As Indian companies continue to stalk British business with takeover bids, latest figures reveal that India has become the second biggest investor in London after the United States.
Indians are among the many overseas investors who are driving London's property prices, while the growing number of flights between India and Britain have been bringing an increasing number of professionals and entrepreneurs.
Indian investors are expected to contribute 33 million pounds to London's economy in 2006-2007, according to the foreign direct investment agency, Think London. Indian capital accounted for 18 per cent of foreign capital during the current year.
Since 2005, 36 Indian companies have set up office in London, voted the top European city to locate a business this year. On Tuesday, London mayor Ken Livingstone launched a 'Year of India' campaign to attract more Indian companies to London.
According to the latest edition of the European Cities Monitor, London is now the top-rated city in Europe for easy access to markets, qualified staff, external transport links, telecommunications, availability of office space, languages spoken and internal transport.
Recent demographic figures show that people of Indian origin constitute the largest single minority group in multicultural London.
Michael Charlton, chief executive of Think London, said: "These results confirm London's status as Europe's leading city for business and mirror Think London's success in attracting foreign investment. London's position means it ranks amongst the elite group of global cities along with New York and Tokyo.
"London attracts over half of all Indian investment into Europe and provides Indian businesses with a gateway to the continent".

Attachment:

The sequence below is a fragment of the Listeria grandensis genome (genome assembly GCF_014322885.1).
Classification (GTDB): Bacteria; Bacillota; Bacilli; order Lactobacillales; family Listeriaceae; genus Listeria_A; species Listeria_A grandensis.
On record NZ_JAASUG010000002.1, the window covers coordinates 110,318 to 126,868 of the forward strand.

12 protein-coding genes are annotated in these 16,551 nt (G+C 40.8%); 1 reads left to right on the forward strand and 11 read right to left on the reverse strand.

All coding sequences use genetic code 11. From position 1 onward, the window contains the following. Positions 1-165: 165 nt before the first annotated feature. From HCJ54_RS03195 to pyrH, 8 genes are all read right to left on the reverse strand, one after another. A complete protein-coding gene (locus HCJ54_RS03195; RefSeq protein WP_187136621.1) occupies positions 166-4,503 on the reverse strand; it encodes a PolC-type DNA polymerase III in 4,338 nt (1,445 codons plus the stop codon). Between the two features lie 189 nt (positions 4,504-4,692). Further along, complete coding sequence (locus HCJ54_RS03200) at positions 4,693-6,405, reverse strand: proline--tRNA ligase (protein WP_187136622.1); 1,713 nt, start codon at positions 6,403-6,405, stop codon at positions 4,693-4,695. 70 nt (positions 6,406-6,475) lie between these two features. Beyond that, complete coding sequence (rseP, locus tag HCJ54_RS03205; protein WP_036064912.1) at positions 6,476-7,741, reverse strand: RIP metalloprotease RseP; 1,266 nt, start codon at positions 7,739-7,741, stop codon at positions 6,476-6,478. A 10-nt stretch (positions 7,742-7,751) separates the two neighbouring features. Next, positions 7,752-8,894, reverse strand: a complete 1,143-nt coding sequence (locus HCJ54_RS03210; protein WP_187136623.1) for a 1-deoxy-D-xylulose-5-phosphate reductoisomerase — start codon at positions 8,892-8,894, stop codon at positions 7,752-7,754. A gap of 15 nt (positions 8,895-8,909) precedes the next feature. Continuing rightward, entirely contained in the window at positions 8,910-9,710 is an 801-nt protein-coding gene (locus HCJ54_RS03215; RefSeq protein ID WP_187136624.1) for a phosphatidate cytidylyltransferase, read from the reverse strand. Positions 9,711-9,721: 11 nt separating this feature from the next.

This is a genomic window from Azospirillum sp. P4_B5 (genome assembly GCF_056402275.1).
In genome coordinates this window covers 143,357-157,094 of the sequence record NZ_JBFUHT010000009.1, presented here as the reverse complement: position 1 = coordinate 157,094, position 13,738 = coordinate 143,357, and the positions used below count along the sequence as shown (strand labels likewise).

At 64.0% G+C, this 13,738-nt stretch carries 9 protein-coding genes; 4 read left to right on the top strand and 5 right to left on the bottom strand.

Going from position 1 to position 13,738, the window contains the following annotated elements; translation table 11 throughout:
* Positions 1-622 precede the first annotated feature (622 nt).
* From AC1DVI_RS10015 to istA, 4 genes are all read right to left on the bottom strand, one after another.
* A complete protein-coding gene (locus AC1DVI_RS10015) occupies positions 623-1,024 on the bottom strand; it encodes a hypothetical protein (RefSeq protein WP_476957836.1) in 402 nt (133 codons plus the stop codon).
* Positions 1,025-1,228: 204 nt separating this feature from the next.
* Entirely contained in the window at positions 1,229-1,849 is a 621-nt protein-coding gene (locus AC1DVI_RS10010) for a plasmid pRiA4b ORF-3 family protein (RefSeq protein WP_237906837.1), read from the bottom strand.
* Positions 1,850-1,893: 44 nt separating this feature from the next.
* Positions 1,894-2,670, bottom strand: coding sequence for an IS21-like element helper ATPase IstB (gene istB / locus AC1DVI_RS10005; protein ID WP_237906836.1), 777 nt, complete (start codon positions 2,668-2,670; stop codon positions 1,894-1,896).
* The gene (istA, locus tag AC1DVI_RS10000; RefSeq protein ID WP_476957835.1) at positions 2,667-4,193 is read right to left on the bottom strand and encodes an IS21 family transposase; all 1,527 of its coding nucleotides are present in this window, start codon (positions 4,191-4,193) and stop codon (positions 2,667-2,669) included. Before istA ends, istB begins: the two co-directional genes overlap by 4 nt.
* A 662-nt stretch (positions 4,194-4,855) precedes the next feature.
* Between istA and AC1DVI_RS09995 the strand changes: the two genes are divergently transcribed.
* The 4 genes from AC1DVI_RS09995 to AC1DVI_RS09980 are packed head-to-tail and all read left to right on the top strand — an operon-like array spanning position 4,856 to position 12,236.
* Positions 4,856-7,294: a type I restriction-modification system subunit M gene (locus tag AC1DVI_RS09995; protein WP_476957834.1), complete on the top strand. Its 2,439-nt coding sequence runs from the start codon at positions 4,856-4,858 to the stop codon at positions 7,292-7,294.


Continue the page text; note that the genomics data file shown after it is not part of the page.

Think London recently assisted The Export-Import Bank of India to relocate its European headquarters from Milan to London. Bank representative Samuel Joseph said: "We chose London because it is a more attractive place for Indian businesses.
"It really is the most important business centre in Europe and the financial services industry is very advanced in London. Another reason for choosing London was to take advantage of the excellent access to global capital markets."
Last year, Indian companies spent 228 million pounds buying British businesses, with the value of the average takeover rising to 28.5 million pounds compared with just 6 million pounds the year before.
Some of the biggest recent bids and acquisitions by Indian companies are:
1. The Tata Group trying to pull off the biggest-ever Indian takeover of a foreign company, offering 4.3 billion pounds for Corus, formerly known as British Steel. If it goes ahead, the deal will create the world's fifth-biggest steel company.
2. Tetley Tea, the company that invented the tea bag and remains the world's second-largest producer of tea bags, was bought by the Tata Group for 270 million pounds in 2000.
3. Apeejay International followed Tata into the market for British tea businesses last October when it bought Typhoo for 80 million pounds from Premier Foods.
4. Tyco Global Network, one of the world's most advanced submarine cable systems, was bought by Tata for 69 million pounds in November 2004.
5. Tata also bought Incat International, a British software company, for 53 million pounds last year.
6. Indian liquor tycoon Vijay Mallya's United Breweries is seeking to buy whisky major Whyte & Mackay, which it values at around 400 million pounds.